Your payroll administration in Q4 – 2020
1. Flemish incentive bonus for 1/10th parental leave
Since 1 June 2019, employees can take 1/10th parental leave.
Whoever made that choice, was not entitled to the Flemish incentive bonus that did apply to those who took full-time, half-time or 1/5th parental leave. As of September 2020, an incentive bonus is also provided for those taking 1/10th parental leave.
2. Informal care
Last year, the thematic leave for informal care (caring for dependent persons) was introduced.
In order to be able to make use of this leave, one must be “recognised as an informal carer of a person in need of care”. However, the royal decree that was to regulate the formalities for this recognition was delayed, which meant that it was not yet possible to make use of this leave.
On 25 June 2020, the necessary royal decree was finally published, as a result of which recognition as an informal carer can be applied for as of 1 September 2020.
From the moment one has the relevant recognition, one can apply for the thematic leave for informal care with his employer and obtain an allowance from the NEO (National Employment Office).
3. No WHT for young employees in Q4 2020
For a young person who enters into employment in the fourth quarter of 2020, no wage withholding tax will be due this year if the following conditions are met:
- The young person has completed a study programme with a full curriculum, no longer carries out a study activity (thesis, work placement, etc.) and is no longer subject to compulsory education;
- The young person has either not worked or only worked with a student contract (exempt from social security) before entering into employment;
- The gross taxable monthly salary (= gross salary after deduction of social security contributions) is less than 3,400 euros.
4. End-of-year administration
4.1 Points of attention holiday allowance
In principle, all statutory holidays must be taken before the end of the calendar year. In concrete terms, this means that it is impossible to pay out or carry over unused holidays to the following calendar year.
There are only a few exceptions to this general principle. The employer will have to pay out the holiday pay by 31 December at the latest if a white-collar worker was unable to take his holidays (e.g. due to incapacity for work). If, on average, a white-collar worker works fewer hours during the course of the year, a “December settlement” must be drawn up. This settlement can be compared to a settlement of holiday pay upon leaving employment. However, the settlement now takes place in December and the reason is a reduction in working hours.
As an employer, you must therefore ensure that the statutory holidays are taken on time. An employer who cannot prove that the employees have been reminded to do so can be sanctioned with administrative or criminal fines. Check whether anything has been arranged for the additional holidays at sector or company level, maybe these can be transferred!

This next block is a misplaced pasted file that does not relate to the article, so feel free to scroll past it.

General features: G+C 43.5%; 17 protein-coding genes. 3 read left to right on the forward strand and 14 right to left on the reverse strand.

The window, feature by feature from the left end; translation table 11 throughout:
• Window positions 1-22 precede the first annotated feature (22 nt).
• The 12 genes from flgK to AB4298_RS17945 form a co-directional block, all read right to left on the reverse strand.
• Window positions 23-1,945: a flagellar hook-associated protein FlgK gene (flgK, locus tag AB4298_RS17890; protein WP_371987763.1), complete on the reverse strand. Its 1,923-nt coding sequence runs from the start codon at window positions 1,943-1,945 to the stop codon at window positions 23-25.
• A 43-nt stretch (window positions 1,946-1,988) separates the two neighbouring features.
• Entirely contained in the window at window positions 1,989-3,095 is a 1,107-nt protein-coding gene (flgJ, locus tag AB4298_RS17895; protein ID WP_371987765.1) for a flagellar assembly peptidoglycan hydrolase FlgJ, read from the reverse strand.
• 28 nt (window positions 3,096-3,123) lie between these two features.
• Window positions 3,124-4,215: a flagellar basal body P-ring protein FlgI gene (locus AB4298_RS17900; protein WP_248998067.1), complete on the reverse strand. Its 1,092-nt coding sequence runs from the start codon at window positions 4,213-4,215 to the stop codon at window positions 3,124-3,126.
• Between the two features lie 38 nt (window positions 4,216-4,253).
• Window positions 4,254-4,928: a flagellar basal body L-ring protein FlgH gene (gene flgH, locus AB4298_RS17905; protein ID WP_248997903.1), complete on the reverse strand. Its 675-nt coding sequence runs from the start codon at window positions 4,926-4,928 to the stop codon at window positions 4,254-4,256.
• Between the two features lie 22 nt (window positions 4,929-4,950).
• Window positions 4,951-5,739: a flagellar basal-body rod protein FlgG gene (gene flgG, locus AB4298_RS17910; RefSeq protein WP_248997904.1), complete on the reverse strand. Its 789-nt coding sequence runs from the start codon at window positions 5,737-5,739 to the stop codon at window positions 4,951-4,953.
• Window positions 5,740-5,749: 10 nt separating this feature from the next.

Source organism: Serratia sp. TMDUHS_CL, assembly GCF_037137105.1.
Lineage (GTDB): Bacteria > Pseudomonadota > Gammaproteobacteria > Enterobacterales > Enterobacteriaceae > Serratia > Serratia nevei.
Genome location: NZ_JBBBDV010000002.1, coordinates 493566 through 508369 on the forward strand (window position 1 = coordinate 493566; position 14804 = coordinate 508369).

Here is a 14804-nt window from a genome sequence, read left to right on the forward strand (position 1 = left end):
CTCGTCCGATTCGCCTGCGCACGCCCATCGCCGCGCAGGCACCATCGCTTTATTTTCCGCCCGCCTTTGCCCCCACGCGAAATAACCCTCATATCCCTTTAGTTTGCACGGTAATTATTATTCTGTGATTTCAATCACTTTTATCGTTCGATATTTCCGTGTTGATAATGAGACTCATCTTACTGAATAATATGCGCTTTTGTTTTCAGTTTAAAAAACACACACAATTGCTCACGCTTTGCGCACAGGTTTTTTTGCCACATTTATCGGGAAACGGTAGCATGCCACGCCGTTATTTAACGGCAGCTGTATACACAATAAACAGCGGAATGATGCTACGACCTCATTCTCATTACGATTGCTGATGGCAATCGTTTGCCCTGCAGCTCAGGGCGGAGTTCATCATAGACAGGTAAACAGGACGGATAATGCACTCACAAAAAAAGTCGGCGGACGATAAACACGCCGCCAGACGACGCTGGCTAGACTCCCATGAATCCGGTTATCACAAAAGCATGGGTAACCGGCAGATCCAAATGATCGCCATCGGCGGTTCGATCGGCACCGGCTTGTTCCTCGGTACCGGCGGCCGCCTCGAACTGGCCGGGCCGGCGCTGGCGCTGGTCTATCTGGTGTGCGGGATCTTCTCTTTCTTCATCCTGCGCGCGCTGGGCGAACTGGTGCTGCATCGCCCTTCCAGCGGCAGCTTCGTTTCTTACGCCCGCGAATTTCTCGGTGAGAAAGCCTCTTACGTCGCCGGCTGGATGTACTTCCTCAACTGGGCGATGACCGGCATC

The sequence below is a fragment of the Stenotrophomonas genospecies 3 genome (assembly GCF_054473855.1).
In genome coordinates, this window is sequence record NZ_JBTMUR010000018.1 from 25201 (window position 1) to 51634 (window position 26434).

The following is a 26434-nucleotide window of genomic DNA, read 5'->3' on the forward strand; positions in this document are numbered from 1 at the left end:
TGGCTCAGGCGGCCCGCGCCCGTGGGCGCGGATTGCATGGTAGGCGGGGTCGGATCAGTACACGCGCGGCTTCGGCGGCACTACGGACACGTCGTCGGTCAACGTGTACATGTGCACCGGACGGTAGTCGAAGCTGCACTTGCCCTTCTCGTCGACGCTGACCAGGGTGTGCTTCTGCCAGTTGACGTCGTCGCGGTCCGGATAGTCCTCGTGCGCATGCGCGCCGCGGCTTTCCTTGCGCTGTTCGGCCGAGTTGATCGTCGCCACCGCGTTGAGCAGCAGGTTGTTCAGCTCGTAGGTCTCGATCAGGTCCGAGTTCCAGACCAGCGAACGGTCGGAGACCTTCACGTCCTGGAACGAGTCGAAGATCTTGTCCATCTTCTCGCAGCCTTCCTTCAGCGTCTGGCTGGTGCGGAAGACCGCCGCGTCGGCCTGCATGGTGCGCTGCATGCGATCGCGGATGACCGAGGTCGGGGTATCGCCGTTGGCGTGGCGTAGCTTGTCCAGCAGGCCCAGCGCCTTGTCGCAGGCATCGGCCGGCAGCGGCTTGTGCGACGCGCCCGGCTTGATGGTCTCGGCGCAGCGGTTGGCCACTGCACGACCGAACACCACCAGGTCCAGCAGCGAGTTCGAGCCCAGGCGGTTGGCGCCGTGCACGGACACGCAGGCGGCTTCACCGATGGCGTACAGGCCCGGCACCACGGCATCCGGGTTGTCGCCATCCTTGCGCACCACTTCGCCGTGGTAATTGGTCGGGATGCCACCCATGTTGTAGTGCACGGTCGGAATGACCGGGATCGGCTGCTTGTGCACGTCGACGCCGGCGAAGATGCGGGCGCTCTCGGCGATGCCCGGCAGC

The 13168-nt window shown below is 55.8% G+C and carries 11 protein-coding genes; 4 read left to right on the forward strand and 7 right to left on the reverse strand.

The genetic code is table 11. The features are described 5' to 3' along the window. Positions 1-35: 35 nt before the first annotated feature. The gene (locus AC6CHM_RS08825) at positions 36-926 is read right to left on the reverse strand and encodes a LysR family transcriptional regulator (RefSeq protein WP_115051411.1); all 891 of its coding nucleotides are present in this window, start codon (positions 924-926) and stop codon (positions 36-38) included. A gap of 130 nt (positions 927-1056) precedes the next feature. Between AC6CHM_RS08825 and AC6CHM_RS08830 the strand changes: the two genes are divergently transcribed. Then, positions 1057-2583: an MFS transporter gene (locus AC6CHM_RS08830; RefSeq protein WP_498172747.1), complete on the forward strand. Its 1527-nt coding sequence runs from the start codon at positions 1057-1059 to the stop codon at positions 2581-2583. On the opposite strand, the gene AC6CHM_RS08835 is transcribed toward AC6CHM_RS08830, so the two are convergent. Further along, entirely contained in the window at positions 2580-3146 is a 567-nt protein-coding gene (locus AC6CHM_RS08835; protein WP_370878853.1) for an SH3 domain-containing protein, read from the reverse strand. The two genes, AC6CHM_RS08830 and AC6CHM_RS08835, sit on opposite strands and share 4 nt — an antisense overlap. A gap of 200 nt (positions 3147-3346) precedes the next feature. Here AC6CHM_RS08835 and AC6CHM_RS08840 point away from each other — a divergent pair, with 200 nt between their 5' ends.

4.2 Extras on the occasion of end-of-year celebrations
If you would like to give your employees a gift for the end of the year, you can do this in the form of a gift, a gift cheque, cash,…
These end-of-year gifts are not subject to social security contributions and taxes if they are:
- donated on the occasion of Sinterklaas, Christmas or New Year;
- amount to a maximum of 40.00 euros per year and per employee (to be increased by 40.00 euros per dependent child of the employee concerned);
- are granted collectively on the basis of the same method of calculation.
You can deduct the end-of-year gifts as professional expenses if you comply with the above conditions.
4.3 Replacement holidays
A public holiday which coincides with a Sunday or inactivity day must be replaced by another working day. If the replacement day is not fixed at sector level, you must take action within your company before 15 December. If you fail to do so, the public holiday will be replaced by the first working day of the company following the public holiday.
4.4 Collective closure period
As an employer, it is forbidden to impose unilateral holidays. However, you can introduce a collective closure period by amending the work regulations. If this is the first time you introduce such a closure period, you must follow the special amendment procedure and inform your employees accordingly.
Attention: collective leave can also be determined at sector level by the joint committee!
5. Calculation of severance payments in case of time credit with care motive
In a judgment of 22 June 2020, the Court of Cassation ruled that, in the event of dismissal, an employee in motivated time credit (in particular for the care of a child -8 years) is entitled to severance and protection indemnity calculated on the basis of the salary due if the work was not temporarily reduced.
The Court argues that to do otherwise would constitute indirect discrimination on grounds of sex. Since it is more often women who take out time credit for bringing up children, it is, according to the Court, mostly women who are disadvantaged by this rule without justification. For this reason, the Court finds that the provision is contrary to European legislation, including the principle of equal pay for men and women for equal work or work of equal value (Article 157 of the Treaty on the Functioning of the European Union).
This decision is somewhat unexpected in the light of previous jurisprudence of the Constitutional Court in which it was always confirmed that, for the calculation of the severance pay of an employee in part-time credit with motive, the remuneration to which the employee was actually entitled at the time of the termination had to be taken into account.
In view of the contradictory judgments, it will remain uncertain what position will be adopted by the lower courts.